Global Leadership on Maternal Health Medicines: A Conversation with Beth Yeager
We spoke with Management Sciences for Health (MSH)’s Beth Yeager, MHS, Principal Technical Advisor, Systems for Improved Access to Pharmaceuticals and Services (SIAPS) program, and Chair, Maternal Health Supplies Caucus, Reproductive Health Supplies Coalition, about MSH’s global technical leadership on improving access to maternal health medicines and commodities. MSH serves as an active member of the UN Commission on Life-Saving Commodities for Women and Children (UNCoLSC) and the Reproductive Health Supplies Coalition.
Congratulations on being selected Chair of the Maternal Health Caucus (Caucus) of the Reproductive Health Supplies Coalition (RHSC/Coalition)! What is most interesting about this opportunity?
Thank you! The RHSC has brought together very diverse groups that are united in a common goal: ensuring people are able to access and use, affordable, quality reproductive health supplies. Its over 300 members include governments, donors, international and national NGOs, and private sector business. The Caucus is interesting because it draws on the wealth of experience from these members to focus on maternal health supplies.
What is your role as Chair of the Caucus?
As chair, I lead the Caucus by keeping the group engaged, motivated, and moving forward on activities. Specifically, I facilitate our regular teleconferences, setting an agenda for the calls. I also work with RHSC staff to monitor the implementation of any sub awards issued or grants received by the MHS Caucus and participate in the review of any proposals submitted to the Caucus under the Innovation Fund. I also engage with representatives of other RHSC groups to identify opportunities for the inclusion of maternal health supplies in the initiatives of their groups.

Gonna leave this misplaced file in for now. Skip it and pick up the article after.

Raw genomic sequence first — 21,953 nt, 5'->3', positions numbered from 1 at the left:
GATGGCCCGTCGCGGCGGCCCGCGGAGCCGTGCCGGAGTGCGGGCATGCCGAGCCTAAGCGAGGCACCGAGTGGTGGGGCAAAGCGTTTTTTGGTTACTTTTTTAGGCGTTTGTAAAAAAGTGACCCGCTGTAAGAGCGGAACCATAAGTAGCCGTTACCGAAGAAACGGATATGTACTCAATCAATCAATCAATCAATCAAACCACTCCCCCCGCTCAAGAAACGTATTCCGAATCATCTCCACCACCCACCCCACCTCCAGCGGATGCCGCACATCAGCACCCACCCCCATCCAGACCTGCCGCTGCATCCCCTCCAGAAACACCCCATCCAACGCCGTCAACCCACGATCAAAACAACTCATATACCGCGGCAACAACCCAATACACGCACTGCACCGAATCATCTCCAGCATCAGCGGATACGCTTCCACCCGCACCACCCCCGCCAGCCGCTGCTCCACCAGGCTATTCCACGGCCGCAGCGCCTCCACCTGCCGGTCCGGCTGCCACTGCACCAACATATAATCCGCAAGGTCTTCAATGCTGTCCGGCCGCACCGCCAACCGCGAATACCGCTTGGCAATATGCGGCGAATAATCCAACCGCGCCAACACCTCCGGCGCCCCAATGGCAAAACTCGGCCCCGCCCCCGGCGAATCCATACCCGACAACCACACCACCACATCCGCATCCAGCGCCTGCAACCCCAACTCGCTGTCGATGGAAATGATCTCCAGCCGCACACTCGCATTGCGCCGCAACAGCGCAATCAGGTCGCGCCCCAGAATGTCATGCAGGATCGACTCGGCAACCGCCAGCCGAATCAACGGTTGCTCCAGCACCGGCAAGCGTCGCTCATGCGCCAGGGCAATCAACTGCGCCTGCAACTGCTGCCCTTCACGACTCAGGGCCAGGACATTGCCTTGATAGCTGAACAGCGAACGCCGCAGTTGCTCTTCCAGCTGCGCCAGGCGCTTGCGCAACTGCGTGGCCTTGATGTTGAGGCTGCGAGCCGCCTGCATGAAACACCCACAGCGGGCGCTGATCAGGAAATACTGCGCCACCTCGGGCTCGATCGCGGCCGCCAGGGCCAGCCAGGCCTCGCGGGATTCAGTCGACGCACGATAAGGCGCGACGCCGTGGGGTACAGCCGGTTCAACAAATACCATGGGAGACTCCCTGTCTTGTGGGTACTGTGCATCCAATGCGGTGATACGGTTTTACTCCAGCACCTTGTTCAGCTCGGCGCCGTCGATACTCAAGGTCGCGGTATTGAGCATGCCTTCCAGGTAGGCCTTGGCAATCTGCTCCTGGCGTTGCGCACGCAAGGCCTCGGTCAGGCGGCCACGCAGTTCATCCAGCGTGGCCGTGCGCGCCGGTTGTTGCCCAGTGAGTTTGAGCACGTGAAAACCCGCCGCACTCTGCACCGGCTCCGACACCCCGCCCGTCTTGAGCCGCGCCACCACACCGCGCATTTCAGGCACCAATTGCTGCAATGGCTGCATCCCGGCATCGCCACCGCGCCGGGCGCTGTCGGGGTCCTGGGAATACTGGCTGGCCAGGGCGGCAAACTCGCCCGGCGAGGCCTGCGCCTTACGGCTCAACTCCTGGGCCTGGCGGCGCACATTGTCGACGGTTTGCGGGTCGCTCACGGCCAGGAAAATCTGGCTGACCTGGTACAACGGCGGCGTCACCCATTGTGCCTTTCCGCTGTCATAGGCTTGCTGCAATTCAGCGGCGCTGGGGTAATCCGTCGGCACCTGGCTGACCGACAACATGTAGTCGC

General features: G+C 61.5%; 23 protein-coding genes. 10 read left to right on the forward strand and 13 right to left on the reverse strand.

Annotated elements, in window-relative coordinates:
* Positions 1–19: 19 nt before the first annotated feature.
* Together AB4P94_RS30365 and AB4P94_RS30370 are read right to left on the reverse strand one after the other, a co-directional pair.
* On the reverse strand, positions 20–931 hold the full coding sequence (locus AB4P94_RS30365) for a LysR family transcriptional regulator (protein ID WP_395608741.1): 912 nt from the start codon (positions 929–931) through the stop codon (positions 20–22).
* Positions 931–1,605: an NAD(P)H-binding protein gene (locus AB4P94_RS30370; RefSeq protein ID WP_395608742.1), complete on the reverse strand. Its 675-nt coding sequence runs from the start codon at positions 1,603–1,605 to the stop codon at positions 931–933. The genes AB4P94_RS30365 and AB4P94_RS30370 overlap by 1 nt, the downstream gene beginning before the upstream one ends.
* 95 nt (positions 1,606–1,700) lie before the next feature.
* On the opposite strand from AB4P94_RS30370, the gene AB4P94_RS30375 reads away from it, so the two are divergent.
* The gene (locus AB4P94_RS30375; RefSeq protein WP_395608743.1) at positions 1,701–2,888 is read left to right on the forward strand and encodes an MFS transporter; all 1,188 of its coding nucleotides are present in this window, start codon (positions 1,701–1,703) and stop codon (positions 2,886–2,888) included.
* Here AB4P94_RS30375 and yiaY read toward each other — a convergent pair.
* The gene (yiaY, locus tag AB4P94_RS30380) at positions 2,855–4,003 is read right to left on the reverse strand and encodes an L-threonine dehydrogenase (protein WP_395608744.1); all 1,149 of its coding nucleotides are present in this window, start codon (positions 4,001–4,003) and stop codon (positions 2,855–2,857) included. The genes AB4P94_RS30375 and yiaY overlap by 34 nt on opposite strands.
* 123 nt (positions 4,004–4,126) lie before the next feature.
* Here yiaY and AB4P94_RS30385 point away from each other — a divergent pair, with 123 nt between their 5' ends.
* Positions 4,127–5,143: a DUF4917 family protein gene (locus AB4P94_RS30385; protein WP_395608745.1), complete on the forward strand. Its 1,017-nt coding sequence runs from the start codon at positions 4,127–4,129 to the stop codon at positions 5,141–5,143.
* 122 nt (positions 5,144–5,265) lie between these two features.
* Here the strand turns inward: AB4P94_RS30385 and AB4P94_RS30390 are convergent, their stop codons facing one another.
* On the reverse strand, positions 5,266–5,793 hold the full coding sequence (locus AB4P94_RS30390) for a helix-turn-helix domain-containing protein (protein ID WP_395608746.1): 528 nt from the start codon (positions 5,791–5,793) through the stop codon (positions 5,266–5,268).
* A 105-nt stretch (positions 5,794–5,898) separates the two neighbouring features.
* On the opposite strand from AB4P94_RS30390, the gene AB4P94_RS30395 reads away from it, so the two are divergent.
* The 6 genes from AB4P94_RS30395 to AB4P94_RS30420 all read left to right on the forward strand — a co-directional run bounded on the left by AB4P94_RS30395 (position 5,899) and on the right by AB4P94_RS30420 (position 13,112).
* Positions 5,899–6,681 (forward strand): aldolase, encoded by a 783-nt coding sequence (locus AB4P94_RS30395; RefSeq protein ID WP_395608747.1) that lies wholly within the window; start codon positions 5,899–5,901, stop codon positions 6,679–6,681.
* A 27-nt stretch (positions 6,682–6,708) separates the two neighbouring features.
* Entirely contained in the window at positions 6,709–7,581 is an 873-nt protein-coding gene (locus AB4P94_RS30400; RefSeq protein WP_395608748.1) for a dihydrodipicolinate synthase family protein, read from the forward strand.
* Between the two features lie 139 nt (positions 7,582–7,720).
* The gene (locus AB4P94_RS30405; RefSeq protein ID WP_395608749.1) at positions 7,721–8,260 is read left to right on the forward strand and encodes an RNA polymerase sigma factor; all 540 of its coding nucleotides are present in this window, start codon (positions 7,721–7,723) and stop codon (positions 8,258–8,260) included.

What was MSH’s role with RHSC prior to this?
MSH is a long-time member of the Coalition. Since 2011, I have been representing MSH’s Center for Pharmaceutical Management at RHSC meetings. Fabio Castaño [MSH Global Technical Lead, Family Planning and Reproductive Health] and I are members of the Systems Strengthening Working Group [SSWG]. And Fabio was recently asked to head the Universal Health Coverage work stream for the SSWG.
Tell us more about MSH’s role with the UN Commission on Lifesaving Commodities for Women and Children (UNCoLSC/Commission).
One of MSH’s roles in this Commission is to propose strategies to enhance the in-country access to and use of the 13 lifesaving commodities, including the three essential medicines for maternal care: oxytocin, magnesium sulphate, and misoprostol.
Before the work of the Commissioners even began, technical working groups were formed to determine "what was known" regarding these three medicines – essentially background information ​​for the commissioners. SIAPS was asked to lead the preparation of this background material on maternal health​ medicines, in collaboration with PATH. The document included the review of over 60 documents, including articles, technical reports and other publications, and interviews with key stakeholders.
The SIAPS maternal and child health team -- Jane Briggs, Suzanne Diarra, Maheen Malik, Sheena Patel , and I -- were all part of this effort.
Out of this exercise it became clear that one major supply chain bottleneck for these medicines was inaccurate forecasting of need. Countries were basing procurement decisions on how much they had procured the previous year, because of lack of information. Most countries did not include these three medicines in their logistics management information systems, nor were the conditions they were meant to treat included in their health information systems. The absence of these data meant that countries were forecasting need of these medicines based on guesstimates.